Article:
coronavirus

After Judge’s Ruling, Bishop DiMarzio Says Diocese ‘Looking at Our Options’

Bishop Nicholas DiMarzio said churches located in red zones will likely opt to not hold public Masses rather than install a limit of 10 people. (Photo: Paula Katinas)

GLENDALE — In the wake of a setback in the courts on Friday, Bishop Nicholas DiMarzio said the Diocese of Brooklyn will explore its legal options in its fight against Gov. Andrew Cuomo’s new regulations governing attendance at houses of worship in COVID-19 hot spots.

“We’re looking at our options,” the bishop said at a press conference at St. Pancras Church, Glendale on Oct. 10. The previous night, a federal judge denied a request by the diocese for a temporary restraining order to stop the governor from implementing his new regulations.

“We thought we had a good case,” the bishop said.

The diocese filed a lawsuit on Oct. 8 against Cuomo in his official capacity as governor, charging that his new regulations are too stringent.

Bishop DiMarzio did not rule out an appeal in the case. “We’ll consult with our attorneys,” he said. He said the law firm representing the diocese, Gibson, Dunn & Crutcher, requested time to think about the next step in the legal process.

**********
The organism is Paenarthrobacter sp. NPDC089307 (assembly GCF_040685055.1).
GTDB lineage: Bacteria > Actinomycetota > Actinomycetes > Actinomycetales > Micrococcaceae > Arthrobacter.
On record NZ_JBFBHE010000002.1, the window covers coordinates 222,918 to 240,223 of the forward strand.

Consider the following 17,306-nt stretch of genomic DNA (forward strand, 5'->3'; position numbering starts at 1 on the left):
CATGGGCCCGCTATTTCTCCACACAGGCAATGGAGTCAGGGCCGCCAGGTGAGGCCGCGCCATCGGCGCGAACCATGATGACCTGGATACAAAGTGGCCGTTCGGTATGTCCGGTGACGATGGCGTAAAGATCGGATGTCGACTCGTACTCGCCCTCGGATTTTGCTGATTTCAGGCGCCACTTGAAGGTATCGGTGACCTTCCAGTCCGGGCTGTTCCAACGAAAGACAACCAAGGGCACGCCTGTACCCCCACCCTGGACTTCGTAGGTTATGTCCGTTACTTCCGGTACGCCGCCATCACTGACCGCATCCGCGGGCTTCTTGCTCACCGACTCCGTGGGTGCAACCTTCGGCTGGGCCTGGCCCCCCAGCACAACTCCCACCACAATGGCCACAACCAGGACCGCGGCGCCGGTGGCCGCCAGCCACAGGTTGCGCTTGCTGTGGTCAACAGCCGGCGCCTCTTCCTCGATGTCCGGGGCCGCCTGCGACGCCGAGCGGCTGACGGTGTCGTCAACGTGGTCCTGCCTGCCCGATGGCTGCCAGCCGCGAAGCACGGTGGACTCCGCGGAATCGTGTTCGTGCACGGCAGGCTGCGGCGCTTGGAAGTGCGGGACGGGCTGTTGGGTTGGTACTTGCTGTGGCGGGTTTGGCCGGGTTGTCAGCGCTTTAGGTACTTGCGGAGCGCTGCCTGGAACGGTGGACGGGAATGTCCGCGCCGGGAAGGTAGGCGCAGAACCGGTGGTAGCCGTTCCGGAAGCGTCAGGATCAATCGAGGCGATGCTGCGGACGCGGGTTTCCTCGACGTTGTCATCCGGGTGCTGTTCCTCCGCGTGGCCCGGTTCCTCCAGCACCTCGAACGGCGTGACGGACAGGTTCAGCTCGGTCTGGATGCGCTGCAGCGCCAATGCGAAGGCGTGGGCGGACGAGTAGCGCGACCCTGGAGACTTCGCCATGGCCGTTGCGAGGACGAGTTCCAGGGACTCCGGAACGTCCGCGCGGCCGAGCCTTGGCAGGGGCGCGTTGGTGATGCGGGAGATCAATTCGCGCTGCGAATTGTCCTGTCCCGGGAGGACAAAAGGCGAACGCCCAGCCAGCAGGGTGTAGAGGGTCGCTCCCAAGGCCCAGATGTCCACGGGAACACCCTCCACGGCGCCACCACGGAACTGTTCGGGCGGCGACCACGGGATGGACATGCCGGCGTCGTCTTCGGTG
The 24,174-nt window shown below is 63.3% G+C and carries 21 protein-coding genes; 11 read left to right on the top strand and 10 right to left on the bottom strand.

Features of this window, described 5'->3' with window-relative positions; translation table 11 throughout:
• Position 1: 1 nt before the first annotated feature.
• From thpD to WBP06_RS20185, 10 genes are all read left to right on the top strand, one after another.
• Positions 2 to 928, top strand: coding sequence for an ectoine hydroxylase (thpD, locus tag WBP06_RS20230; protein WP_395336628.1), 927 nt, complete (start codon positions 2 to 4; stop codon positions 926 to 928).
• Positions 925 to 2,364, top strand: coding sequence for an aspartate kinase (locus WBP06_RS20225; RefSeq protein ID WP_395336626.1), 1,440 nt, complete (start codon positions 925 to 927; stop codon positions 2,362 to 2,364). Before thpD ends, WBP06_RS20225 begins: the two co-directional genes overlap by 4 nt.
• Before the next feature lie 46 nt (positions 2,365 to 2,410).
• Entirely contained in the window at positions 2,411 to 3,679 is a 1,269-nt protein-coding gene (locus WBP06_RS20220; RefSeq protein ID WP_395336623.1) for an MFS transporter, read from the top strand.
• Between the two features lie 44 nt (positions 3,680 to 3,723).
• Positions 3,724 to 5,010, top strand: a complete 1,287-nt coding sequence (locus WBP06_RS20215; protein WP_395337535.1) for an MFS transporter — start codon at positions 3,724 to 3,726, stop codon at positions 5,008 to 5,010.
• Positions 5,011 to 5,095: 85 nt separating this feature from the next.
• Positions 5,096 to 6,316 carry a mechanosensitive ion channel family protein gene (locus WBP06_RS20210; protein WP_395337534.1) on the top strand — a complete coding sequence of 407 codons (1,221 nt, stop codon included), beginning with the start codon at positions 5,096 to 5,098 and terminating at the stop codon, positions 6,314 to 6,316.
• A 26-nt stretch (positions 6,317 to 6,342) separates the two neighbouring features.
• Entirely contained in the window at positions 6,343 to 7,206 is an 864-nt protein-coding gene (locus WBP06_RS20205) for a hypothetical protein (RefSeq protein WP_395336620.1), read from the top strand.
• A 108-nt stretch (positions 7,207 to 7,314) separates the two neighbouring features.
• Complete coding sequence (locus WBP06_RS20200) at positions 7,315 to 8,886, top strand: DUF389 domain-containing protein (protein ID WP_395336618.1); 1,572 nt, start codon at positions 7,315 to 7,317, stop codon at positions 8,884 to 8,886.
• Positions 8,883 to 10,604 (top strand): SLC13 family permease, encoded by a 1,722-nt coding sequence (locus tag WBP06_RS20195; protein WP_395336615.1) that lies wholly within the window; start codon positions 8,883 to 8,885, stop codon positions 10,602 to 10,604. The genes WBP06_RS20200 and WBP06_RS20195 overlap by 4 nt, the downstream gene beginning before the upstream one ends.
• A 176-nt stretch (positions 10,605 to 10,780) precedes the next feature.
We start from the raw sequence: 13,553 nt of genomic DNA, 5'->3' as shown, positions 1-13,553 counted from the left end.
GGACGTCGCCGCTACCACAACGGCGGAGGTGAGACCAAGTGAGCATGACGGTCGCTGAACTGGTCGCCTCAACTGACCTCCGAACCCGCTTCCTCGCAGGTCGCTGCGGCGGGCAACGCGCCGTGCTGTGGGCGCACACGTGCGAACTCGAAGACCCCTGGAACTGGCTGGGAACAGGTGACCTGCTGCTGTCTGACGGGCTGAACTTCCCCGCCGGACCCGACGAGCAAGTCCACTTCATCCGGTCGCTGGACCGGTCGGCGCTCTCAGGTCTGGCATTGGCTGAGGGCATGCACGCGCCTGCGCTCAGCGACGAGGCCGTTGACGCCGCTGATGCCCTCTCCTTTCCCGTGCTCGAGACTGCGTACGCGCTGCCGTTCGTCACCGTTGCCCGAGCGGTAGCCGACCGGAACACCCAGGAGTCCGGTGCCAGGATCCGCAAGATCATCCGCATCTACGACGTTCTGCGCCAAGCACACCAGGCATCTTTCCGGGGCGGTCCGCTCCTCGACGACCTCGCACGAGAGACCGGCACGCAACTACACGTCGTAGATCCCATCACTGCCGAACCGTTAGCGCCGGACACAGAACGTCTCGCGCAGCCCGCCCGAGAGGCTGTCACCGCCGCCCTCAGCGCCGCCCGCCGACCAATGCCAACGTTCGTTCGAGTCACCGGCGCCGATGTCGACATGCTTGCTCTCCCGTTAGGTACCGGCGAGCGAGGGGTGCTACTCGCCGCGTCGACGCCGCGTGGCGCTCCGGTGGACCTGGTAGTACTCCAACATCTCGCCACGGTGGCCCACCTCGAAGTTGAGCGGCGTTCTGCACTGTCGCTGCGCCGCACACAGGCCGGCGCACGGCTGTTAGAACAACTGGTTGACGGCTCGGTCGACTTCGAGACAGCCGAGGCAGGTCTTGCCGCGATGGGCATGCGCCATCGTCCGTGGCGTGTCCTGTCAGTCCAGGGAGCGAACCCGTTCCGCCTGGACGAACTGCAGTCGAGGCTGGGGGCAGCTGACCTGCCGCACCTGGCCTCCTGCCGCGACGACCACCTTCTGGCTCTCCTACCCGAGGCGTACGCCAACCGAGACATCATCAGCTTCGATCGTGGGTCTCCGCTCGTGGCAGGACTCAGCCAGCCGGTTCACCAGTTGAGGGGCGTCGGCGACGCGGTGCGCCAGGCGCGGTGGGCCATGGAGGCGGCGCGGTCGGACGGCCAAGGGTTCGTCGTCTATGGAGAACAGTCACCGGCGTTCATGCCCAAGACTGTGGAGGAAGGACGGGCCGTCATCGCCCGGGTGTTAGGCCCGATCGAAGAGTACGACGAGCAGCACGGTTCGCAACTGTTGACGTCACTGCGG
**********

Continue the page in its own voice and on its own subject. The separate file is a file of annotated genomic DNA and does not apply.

The diocese filed suit against Cuomo in his official capacity as governor, charging that the restrictions he put in under his New Cluster Action Initiative violate religious freedom. On Friday, a different federal judge sided with the governor in a lawsuit brought by Agudath Israel of America, a coalition of Orthodox Jewish organizations.

The governor announced his initiative on Oct. 6 in response to an increase in COVID-19 positivity cases in Brooklyn and Queens neighborhoods — in some neighborhoods, the rate is as high as 5 percent.

Under the New Cluster Action Initiative, three zones are being created — red, orange, and yellow — with red zones falling under the most severe restrictions.

In red zones, attendance at services is limited to 25 percent capacity, but with no more than 10 people.

Bishop Nicholas DiMarzio Responds to Ruling

Bishop DiMarzio held a news conference today responding to a federal court ruling that upholds Governor Cuomo’s new mandate on churches in so-called hot zones. The bishop said the diocese is weighing its options to possibly appeal the ruling. According to the bishop, while other religious communities may be experiencing a spike in COVID cases, the diocese has followed all guidelines to keep parishioners safe with no rise of infections. He said the new mandate is unfair and unnecessary to those who wish to worship in church. Parishes in the “red zone” can now only allow 10 people inside.

Posted by The Tablet on Saturday, 10 October 2020

 

There are 14 churches in the diocese that fall within red zones. Pastors might feel it isn’t worth holding public Masses if only 10 people can attend, according to Bishop DiMarzio, who pointed out that the number is really nine people since the priest celebrating the Mass would be counted among the participants. 

“Can we shut the doors after nine people?” he said.